We all know the feeling of wrapping up a morning workout and sprinting straight to the office. Grabbing a bagel on-the-go might be convenient, but a protein-packed smoothie is what you really need to power the day.


Smoothie lovers, you’re in luck!


Through it’s no cleanup, unique approach to nutrition, “Zenblen allows any location to serve freshly blended smoothies via an automated smoothie kiosk,” says co-founder and CEO Tom Zhang.

Tom Zhang, CEO, Zenblen (John Rosin/Technori)

The company is in its early stages, but you can already taste test their creations at gyms, coworking spaces and networking events around the city. Once they’ve dotted the I’s and crossed the T’s, the plan is for Zenblen machines to be placed in boutique gyms around the city.


So stay tuned — we hear their peanut butter protein shake tastes like a Butterfinger. Tom joins us with Stephanie Mellinger, his co-founder and head of marketing and sales, to discuss how Zenblen combines convenience and healthy food. Let’s have ourselves a blend.


Innovate when necessary


Tom’s approach to Zenblen can be boiled down to one simple manta: “There is no need to automate things that don’t need to be automated.”


He’s observed that most entrepreneurs have a tunnel-vision approach to building apps or machines; too many engineers spend their time and resources creating new products before identifying the need or target consumer base.


Tom says he’s on the opposite extreme — so extreme, in fact, that Zenblen’s machine doesn’t even exist yet. But Tom and Stephanie are confident their patience will increase the company’s odds of success.


“It’s not just inventing a product,” says Tom. “It’s about building a business.”


Identify the problem


“What we want to do is recreate that blending at home experience, but without a lot of the work associated with it,” says Tom.


He and the Zenblen team did plenty of market research to confirm what we already suspected: most smoothie lovers actually hate making smoothies. The hassle of cleaning a dirty blender —  coupled with the low likelihood of having the right ingredients — means most people want to stay healthy, but don’t want to bother with blending.


“What we want to do is solve that pain point by automating this process and making it accessible nearly anywhere,” says Tom.


Do your homework


As Zenblen’s co-founder, Stephanie says the first six months were spent conducting research to ensure consumers were craving a fresh take on smoothie-making.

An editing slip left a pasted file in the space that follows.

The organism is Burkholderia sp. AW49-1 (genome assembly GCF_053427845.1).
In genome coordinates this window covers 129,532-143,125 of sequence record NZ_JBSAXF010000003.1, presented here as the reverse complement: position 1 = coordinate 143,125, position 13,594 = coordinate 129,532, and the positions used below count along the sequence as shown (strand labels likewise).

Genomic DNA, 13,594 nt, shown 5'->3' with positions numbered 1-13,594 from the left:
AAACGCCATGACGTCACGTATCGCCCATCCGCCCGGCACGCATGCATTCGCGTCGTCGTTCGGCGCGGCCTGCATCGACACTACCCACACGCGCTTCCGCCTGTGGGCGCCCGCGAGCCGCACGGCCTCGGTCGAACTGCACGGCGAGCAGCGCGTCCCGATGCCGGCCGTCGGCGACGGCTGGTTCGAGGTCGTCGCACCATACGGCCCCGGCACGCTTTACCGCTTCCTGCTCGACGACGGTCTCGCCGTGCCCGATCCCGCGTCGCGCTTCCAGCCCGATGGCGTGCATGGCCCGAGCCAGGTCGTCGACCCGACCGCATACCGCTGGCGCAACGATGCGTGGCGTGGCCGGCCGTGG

“We did a lot of market research to validate that — before we put in all this time and effort — we wanted to make sure we were making something people would actually want,” she says.

Stephanie Mellinger, Co-founder, Zenblen (John Rosin/Technori)

After many months of surveys, they’d reached a verdict: there was a demand for Zenblen, especially amongst high-end, boutique gym members, Stephanie says. These primary consumers already loved making smoothies. They just didn’t have the time.


“A lot of those people were already investing in their health, willing to spend a high price to work out in the mornings,” says Stephanie. “But then, they were typically rushing to work.”


Tom and Stephanie explain that targeting fitness fiends where they already invest their time and money takes the guesswork out of how they’ll reach their primary audience.


“We’re targeting boutique gyms because they have the best customers for our product, as well as the biggest need to solve.”


Fit within an existing structure


To sell to their target customers, Zenblen would actually need to sell to the gyms they attend, which means a B2C strategy isn’t going to cut it. But in transitioning to a B2B model, Tom and Stephanie want their product to be as convenient as possible.


“A lot of boutique gyms don’t have the space, the capital, and the manpower to run a smoothie bar,” says Stephanie, explaining why Zenblen’s automated kiosk is a seamless solution to a healthy food offering.


But Tom wants to go the extra mile by ensuring Zenblen also contributes to each gym’s bottom line. He says the key is to function as a luxury amenity.


“Gyms want to focus on what they’re good at, whether it’s providing a great workout or great building amenities.” That usually doesn’t include making delicious smoothies and cleaning blenders.


Grow one step at a time


The future looks bright for Zenblen, but Tom and Stephanie say they want to “start very disciplined in the boutique fitness market” with a focus on building their “core brand evangelists” before scaling up.  


“I think it’s about being aggressive, yet patient,” says Stephanie.


With time, they hope to expand into partnerships with customers that have big names and big budgets, like office buildings and airports. But Stephanie also recognizes that with different customers comes “a different sales cycle” that requires some reading up on.


“That’s going to require a more intact logistics network,” she says. “We need to first make sure that we have excelled with the boutique gyms before we focus on those bigger headers.”